r

R

Parity check bits

1

1

0

0

0

1

0

1

1

1

0

0

0

1

Parity check bits

1

1

0

0

0

1

0

1

1

1

0

0

0

1

=111 1111

Redundant bits

When MBCUs occurs during the transmission, in the decoder part, parity equation is used to calculate the redundant bit. The equation is given by,

p1=d2+d3+d4; PMCdec= p2=d1+d3+d4;

p3=d1+d2+d4; p1=1+1+1=1

p2=1+1+1=1 =1111111 p3=1+1+1=1

If the redundant bits are equal, then there is no error. Otherwise error is occurred and this error can be corrected by flipping the values of error bits. When comparing to DMC, the area and power consumption is minimized in the PMC technique. The number of used 4 input LUTs and IOBs are 96 and 96 respectively. The total supply power is 0.052W.

PROPOSED WORK

In this section, the LRC technique is proposed for error detection and correction with efficient memory reliability and reduced redundant bits. The 32 bits are taken as input and they are organized in a table with row and columns. The detection and correction of an error can be performed by calculating the parity bit for each column in encoder and this parity bit is send along with original data. In decoder, the received bits are processed in same manner and compared with the redundant bits. The bit flip technique is used to

Fig.3. LRC Block

Fig.4. RTL schematic view of LRC

Result Analysis

In encoder part, the 32 information bit is segmented into 8 symbols of 4 bits in a table with row and columns. This

segmentation bits are represented by a, b, c, d, e, f, g and h. The XOR operation is performed to calculate the redundant bits. Here the number of redundant bits reduced to 4bits.

Analysis of Area and Power

AREA ANALYSIS

Fig.5. Segmented with calculation of redundant bits

120

AREA(mm2)

AREA(mm2)

100

80

60

40

20

0

109

96

56

59

52

31

109

96

56

59

52

31

Number of 4input LUTs

Number of occupied slices

The same information bit D is transmitted to the memory and MBCUs occurs during the transmission process. Again same process is taken to calculate the redundant bits. In decoder part, the both redundant bits are compared. If the redundant bits are equal, then there is no error in the memory. Otherwise error is occurred. The bit flipping technique is used to correct the errors.

Fig.6. Error detection

Fig.7. Error correction

When compared to existing method, the LRC technique requires less area and power with reduced redundant bits. The number of 4 input LUTs and IOBs are 56 and 96 respectively. The total supply power is 0.052W. The design can be implemented in VHDL and its simulated by Xilinx ISE.

DMC PMC LRC

CONCLUSION

The analysis of technique is made for detection and correction of the error in the memory with less redundant bits. The techniques analyzed are DMC, PMC and LRC. When compared to the existing methods, the LRC technique provides efficient utilization than other techniques. The memory cells are well protected and high memory reliability is achieved. It is used in memory and telecommunication application. The future work may be proceeded to detect and correct the error for 64 bits and 128 bits and further it may be enhanced to reduce the redundant bits with improved memory reliability.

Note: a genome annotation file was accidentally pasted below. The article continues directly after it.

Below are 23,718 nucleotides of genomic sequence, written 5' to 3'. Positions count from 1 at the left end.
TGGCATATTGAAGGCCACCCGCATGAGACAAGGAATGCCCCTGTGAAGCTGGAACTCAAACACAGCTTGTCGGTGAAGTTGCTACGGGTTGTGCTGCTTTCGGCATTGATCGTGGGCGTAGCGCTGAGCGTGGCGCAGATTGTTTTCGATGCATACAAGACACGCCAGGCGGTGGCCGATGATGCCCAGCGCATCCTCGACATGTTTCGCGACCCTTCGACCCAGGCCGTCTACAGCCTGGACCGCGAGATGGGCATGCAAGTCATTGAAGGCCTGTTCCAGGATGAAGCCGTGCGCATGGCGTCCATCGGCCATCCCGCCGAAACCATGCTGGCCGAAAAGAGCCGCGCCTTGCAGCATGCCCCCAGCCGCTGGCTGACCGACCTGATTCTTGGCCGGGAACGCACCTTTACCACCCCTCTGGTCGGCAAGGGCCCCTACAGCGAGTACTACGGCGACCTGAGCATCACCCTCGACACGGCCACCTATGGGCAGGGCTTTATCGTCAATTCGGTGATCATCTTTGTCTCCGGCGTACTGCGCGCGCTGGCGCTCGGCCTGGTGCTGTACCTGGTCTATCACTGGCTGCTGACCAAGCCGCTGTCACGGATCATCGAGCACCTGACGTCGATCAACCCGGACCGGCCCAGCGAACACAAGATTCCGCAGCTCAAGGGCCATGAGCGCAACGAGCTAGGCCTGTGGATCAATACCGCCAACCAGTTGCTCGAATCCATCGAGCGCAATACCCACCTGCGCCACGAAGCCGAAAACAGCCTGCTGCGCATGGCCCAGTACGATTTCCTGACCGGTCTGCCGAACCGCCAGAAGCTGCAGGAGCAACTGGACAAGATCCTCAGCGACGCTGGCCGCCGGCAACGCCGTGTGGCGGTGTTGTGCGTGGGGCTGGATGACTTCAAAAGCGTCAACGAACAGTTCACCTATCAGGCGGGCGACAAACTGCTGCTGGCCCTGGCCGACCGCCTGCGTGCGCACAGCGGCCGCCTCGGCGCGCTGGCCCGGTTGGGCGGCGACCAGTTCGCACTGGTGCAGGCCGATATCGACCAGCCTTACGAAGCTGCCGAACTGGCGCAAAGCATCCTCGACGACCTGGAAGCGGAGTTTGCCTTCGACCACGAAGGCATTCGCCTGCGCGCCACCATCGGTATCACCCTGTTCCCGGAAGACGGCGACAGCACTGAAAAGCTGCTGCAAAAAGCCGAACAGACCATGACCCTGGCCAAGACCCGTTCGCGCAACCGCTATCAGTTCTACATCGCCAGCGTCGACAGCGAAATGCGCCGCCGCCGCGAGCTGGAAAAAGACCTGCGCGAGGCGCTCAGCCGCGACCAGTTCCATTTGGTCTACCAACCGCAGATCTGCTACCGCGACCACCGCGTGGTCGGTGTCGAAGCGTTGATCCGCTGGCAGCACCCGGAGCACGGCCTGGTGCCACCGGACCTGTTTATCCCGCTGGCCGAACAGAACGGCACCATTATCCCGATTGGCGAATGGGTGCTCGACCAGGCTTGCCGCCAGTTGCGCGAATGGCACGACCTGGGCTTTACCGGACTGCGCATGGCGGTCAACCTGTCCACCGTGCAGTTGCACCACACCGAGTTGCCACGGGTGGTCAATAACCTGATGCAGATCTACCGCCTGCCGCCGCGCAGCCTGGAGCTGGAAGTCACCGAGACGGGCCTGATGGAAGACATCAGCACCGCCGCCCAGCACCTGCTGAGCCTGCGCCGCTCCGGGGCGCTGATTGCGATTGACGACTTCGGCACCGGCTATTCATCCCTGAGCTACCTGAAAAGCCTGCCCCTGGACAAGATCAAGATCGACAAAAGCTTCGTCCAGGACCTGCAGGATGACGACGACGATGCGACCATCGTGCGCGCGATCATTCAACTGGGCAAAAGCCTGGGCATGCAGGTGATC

REFERENCES

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E. Ibe, H. Taniguchi, Y. Yahagi, K. Shimbo, and T. Toba, Impact of scaling on neutron induced soft error in SRAMs from an 250 nm to a 22 nm design rule, IEEE Trans. Electron Devices, vol. 57, no. 7, pp. 15271538, Jul. 2010.

C. Argyrides and D. K. Pradhan, Improved decoding algorithm for high reliable reed muller coding, in Proc. IEEE Int. Syst. On Chip Conf., Sep. 2007, pp. 9598.

R. Naseer and J. Draper, Parallel double error correcting code design to mitigate multi-bit upsets in SRAMs, in Proc. 34th Eur. Solid-State Circuits, Sep. 2008, pp. 222225.

G. Neuberger, D. L. Kastensmidt, and R. Reis, An automatic technique for optimizing Reed-Solomon codes to improve fault tolerance in memories, IEEE Design Test Comput., vol. 22, no. 1, pp. 5058, Jan.Feb. 2005.

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Jing Guo, Liyi Xiao, Member, IEEE, Zhigang Mao, Member, IEEE, and QiangZhao,Enhanced memory reliability against multiple cell upsets using Decimal Matrix Code IEEE Trans. Very Large ScaleIntegr. (VLSI) Syst., vol. 22, no. 1, pp.127-135, Mar 2013.

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AUTHORS

1M.S.Hemawathi is a PG scholar in VLSI design, at Sona College of Technology. She received the B.E degree in Electronics and Communication Engineering from The Kavery Engineering College. She has published papers on various International conferences. Her area of interests includes VLSI Design, Low power and Digital Electronics.

2M.S.Thaen Malar is a Postgraduate Degree holder in Applied Electronics, working as an Assistant Professor in the department of Electronics and Communication engineering at Sona College of Technology for the past two and half years. She is a Lifetime Member of Indian society of Technical Education. She has published many papers on various International journals and International conferences. Her area of interests includes VLSI Design, Communication Engineering, Embedded system, DSP Integrated circuits and Antennas.